Some domestic workers who earlier commuted daily from villages to cities for work, started living in cities in low rent houses (group of workers living together and sharing the cost). Cost of commuting was too high in absence of suburban trains. Their employers also supported these workers by providing them with extra money and other help. Few employers gave additional money to their domestic workers to take care of increased travel cost and few gave money such that domestic workers can buy cycles.

Another common behaviour observed among the majority of employers is that they started employing singular domestic workers in cases where earlier they used to employ multiple domestic workers to do different types domestic work. Employers tried to minimize entry of outside persons in their homes and in the process shifted from multiple to single domestic workers. As a result, a substantial number of domestic workers lost their jobs. Also, some employers told that they curtailed working days from usual six to three days or asked domestic workers to work in alternative days.

Domestic employers too could better realize the precarious nature of domestic workers in the context of covid 19 pandemic. Majority of these workers tried to stood by their workers even in cases where households suffer loss in income because of pandemic. However, there were few cases where employers got rid of domestic workers during the initial stages of lockdown itself.

By the time, second wave hit our country and local lockdowns became the norm of the day, domestic workers again started losing jobs. Apartments households in gated communities in cities put restrictions on entry of domestic workers. Even in cases where households were willing to let workers in, they were not allowed to do so. Also, a significant number of domestic workers lost livelihoods as again public transport were off roads and they could not commute.

Employers too did not support their domestic workers this time around. No work no pay was the predominant norm this time. Also, learning from the experiences of previous lock downs, employers made alternative arrangements. A section of domestic workers already lost livelihoods during lockdowns and subsequent time last year itself. Those who could preserve their jobs last year, suffered this around. Lockdowns and fear of infection in successive years hit the domestic workers hard who were already in a precarious condition reeling from last year’s crisis.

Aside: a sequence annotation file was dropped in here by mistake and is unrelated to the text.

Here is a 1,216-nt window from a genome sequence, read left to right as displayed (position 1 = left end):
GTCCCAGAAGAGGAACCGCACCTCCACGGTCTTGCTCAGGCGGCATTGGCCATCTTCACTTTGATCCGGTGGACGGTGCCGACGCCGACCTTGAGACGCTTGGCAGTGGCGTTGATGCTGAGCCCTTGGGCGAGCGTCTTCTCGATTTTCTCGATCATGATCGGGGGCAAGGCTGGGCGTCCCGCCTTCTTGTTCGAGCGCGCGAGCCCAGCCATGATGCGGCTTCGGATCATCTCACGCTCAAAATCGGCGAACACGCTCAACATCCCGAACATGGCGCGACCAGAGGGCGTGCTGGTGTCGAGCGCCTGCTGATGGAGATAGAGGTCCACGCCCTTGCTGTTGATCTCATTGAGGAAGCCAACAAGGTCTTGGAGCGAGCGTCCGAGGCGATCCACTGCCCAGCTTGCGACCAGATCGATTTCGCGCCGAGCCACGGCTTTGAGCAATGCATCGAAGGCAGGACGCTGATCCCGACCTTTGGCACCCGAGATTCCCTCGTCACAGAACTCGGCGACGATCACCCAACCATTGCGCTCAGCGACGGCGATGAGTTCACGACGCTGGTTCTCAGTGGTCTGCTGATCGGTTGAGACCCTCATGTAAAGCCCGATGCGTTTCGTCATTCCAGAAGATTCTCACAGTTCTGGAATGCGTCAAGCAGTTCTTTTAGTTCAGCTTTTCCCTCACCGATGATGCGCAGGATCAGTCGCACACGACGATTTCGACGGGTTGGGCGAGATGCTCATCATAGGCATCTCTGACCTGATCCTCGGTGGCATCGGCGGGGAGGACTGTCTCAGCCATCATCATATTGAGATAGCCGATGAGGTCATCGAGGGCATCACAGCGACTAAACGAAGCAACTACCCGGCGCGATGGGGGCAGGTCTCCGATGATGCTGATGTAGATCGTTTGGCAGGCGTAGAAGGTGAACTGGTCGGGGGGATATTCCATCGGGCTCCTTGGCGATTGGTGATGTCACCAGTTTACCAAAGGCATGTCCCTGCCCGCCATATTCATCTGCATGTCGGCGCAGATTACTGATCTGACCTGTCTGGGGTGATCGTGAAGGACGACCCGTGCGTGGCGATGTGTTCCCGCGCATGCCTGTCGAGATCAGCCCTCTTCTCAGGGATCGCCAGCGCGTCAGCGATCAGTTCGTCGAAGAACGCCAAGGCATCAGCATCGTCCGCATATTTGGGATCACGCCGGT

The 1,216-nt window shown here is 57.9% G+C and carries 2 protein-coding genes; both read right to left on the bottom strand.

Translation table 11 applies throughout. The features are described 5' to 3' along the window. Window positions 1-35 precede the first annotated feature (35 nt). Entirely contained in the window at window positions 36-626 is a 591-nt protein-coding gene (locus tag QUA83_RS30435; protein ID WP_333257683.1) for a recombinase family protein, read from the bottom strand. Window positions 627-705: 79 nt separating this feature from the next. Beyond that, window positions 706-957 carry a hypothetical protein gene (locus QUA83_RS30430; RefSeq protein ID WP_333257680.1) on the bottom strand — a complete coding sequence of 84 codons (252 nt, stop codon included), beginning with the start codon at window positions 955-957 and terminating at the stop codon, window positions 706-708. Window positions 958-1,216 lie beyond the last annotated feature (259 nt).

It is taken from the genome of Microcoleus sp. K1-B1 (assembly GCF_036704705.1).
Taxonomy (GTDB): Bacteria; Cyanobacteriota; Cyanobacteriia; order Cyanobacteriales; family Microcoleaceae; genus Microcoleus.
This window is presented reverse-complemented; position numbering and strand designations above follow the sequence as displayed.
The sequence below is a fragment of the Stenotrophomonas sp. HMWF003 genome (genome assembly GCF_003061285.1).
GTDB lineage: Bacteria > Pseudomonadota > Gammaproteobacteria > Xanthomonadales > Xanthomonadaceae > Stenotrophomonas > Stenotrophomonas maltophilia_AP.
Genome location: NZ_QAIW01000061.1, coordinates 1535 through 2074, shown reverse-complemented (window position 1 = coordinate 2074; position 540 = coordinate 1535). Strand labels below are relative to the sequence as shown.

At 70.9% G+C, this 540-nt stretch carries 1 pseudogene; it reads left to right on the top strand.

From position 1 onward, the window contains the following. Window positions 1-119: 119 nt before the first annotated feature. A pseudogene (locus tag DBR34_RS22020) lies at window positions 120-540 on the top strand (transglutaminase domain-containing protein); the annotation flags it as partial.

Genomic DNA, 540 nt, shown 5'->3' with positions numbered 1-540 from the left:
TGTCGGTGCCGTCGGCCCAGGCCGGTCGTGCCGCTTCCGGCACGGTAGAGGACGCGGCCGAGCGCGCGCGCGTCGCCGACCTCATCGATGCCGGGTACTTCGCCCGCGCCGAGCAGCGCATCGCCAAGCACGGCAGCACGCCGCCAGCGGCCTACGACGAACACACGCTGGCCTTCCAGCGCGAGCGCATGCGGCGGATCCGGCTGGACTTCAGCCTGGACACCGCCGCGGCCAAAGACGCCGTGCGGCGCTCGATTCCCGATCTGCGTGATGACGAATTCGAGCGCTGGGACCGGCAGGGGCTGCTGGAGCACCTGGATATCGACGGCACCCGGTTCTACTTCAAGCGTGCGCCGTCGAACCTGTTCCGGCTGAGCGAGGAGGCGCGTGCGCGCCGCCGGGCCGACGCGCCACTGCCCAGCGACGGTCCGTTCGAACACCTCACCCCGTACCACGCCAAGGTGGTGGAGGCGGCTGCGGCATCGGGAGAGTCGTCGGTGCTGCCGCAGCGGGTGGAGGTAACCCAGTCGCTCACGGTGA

The Way Forward

It is obvious that this pandemic has exposed the precarity of domestic workers in India. Domestic workers have absolutely no legal protection. They don’t have any social security coverage. Majority of domestic workers are un-unionized and don’t have a collective voice to represent their issues. Almost all the domestic workers are women and mostly belong to marginalized sections of the society. Government tried to formulate a national policy for domestic workers but that could not get finalized till date. Domestic workers lack basic working rights. Covid-19 pandemic and subsequent lockdowns caused enormous damage to already precarious livelihood of domestic workers.

In recent times, trade unions of domestic workers have begun to be successfully registered in places like Kolkata and Delhi—NCR. Nonetheless, it is still too early to tell whether the current forms of public action and unionisation of domestic workers will trigger a transformation in the neo-liberal legal paradigm of minimal state intervention and intensified privatisation of labour regulation. It is a fact that domestic workers have been included in the welfare and social security schemes run by the state labour departments in some of the states, but such facilities are too little and don’t actually an alternative to workers’ rights generally enshrined in protective labour legislations.

There has been a lot of discussion about introducing a stronger rights-based regime for domestic workers in India, nothing concrete has come of it. At present, there are only two policies concerning domestic workers, the Unorganised Workers Act 2008 and the Sexual Harassment of Women at Workplace Act 2013. But both of these pieces of legislation are insufficient.

While the former fails to guarantee basic rights to domestic workers and is largely ineffective in its enforcement, the latter fails to address the peculiarities of the domestic work profession, and is thus inadequate in trying to address the grievances of domestic workers. As a result, domestic workers continue to be deprived of their rights.

Nevertheless, fleeting results and the pervasive exploitation of these workers clearly show that work/industry-specific laws can deliver only if these laws change the work process. As long as the policy approach is restricted to a piecemeal social welfare scheme revolving around welfare boards which have little power of regulation and enforcement, and as long as the state machinery continues to undermine the collective power of labour, domestic workers can hardly expect any relief from low wages and harsh working conditions.

Views expressed are that of the author and not necessarily that of the organization he belongs to.

(Authors: *Dr. Kingshuk Sarkar is an independent researcher and also works as a labour administrator with the Government of West Bengal. He earlier served as a faculty of the V V Giri National Labour Institute, Noida and NIRD, Hyderabad. He can be contacted at kingshuk71[at]
**Ayushi Agarwal is a research scholar @Indira Gandhi National Open University and working on Women’s unpaid work. She can be contacted at ayushi.agrawal03[at] )